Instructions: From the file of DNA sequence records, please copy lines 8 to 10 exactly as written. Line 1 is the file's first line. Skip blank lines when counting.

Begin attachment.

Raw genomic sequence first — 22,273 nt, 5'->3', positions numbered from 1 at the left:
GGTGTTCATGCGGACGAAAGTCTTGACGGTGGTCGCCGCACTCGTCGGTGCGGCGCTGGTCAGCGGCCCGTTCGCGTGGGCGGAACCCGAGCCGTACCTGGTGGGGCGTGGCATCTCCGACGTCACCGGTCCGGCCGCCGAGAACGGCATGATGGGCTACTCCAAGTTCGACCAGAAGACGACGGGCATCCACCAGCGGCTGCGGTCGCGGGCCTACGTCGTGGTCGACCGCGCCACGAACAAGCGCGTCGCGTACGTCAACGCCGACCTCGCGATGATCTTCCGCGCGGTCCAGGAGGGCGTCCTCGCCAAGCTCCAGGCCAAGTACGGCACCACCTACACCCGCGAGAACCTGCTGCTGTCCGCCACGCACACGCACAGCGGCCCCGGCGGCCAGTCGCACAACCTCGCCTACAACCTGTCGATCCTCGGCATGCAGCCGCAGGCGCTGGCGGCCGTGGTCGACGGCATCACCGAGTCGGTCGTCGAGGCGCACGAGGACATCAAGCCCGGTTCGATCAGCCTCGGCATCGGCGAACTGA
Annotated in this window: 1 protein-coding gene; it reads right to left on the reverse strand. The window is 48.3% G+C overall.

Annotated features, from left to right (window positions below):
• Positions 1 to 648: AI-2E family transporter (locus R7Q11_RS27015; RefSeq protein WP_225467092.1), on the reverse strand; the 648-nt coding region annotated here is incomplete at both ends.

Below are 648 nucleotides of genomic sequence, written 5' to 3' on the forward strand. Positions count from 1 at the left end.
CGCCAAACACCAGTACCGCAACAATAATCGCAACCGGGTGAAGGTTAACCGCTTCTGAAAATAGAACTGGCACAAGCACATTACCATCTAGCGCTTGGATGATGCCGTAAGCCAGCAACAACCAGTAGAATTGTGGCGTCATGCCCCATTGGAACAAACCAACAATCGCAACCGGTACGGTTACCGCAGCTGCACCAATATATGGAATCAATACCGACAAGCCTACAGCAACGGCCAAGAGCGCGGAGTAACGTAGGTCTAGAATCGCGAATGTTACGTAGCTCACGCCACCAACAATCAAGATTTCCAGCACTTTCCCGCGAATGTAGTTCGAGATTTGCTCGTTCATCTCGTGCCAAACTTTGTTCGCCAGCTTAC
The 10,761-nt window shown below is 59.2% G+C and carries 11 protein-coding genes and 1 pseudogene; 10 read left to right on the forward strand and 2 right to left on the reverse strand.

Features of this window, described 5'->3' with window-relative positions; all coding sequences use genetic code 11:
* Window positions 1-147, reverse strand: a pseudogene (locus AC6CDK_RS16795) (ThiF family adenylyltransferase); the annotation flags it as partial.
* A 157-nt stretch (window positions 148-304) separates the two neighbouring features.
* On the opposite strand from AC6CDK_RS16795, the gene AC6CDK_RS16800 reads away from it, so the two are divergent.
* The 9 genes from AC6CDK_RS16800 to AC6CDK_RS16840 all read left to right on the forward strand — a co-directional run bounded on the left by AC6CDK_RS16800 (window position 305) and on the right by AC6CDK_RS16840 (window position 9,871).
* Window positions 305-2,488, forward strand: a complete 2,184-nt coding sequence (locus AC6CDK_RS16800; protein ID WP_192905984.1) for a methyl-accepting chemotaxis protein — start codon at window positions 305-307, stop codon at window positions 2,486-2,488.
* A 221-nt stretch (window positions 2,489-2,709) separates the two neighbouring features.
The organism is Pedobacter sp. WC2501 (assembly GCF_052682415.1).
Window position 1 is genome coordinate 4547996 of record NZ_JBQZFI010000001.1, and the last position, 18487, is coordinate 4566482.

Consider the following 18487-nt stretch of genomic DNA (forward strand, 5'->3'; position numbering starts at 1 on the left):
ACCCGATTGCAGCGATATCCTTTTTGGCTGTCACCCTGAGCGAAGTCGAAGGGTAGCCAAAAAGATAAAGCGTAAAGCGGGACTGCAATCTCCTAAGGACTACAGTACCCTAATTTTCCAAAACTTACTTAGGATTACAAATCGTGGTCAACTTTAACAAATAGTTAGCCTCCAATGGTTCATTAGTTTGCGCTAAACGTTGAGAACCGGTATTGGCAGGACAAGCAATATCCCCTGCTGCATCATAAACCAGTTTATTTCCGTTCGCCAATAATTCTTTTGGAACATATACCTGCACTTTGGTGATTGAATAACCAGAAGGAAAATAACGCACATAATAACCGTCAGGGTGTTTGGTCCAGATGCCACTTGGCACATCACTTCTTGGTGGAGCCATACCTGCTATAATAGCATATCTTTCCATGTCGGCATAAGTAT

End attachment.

The 10,761-nt window shown below is 59.2% G+C and carries 11 protein-coding genes and 1 pseudogene; 10 read left to right on the forward strand and 2 right to left on the reverse strand.

Features of this window, described 5'->3' with window-relative positions; all coding sequences use genetic code 11:
* Window positions 1-147, reverse strand: a pseudogene (locus AC6CDK_RS16795) (ThiF family adenylyltransferase); the annotation flags it as partial.